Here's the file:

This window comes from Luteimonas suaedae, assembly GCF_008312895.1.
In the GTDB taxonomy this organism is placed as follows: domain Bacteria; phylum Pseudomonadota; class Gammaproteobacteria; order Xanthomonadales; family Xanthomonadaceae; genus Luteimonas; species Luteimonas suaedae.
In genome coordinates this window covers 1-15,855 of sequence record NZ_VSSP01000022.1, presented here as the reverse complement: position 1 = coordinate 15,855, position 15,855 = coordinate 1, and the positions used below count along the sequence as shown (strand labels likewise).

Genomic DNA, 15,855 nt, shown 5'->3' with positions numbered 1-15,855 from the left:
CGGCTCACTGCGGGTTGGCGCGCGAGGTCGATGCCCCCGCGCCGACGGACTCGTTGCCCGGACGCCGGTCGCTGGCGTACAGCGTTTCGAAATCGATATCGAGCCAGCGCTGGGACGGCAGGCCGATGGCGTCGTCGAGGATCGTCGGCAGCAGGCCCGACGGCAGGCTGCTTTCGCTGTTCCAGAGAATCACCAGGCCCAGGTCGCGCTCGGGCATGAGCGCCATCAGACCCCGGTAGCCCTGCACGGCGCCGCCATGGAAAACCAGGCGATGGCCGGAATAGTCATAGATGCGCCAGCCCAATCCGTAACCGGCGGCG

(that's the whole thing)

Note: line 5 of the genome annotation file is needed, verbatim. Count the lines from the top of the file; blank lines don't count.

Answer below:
CGGCTCACTGCGGGTTGGCGCGCGAGGTCGATGCCCCCGCGCCGACGGACTCGTTGCCCGGACGCCGGTCGCTGGCGTACAGCGTTTCGAAATCGATATCGAGCCAGCGCTGGGACGGCAGGCCGATGGCGTCGTCGAGGATCGTCGGCAGCAGGCCCGACGGCAGGCTGCTTTCGCTGTTCCAGAGAATCACCAGGCCCAGGTCGCGCTCGGGCATGAGCGCCATCAGACCCCGGTAGCCCTGCACGGCGCCGCCATGGAAAACCAGGCGATGGCCGGAATAGTCATAGATGCGCCAGCCCAATCCGTAACCGGCGGCG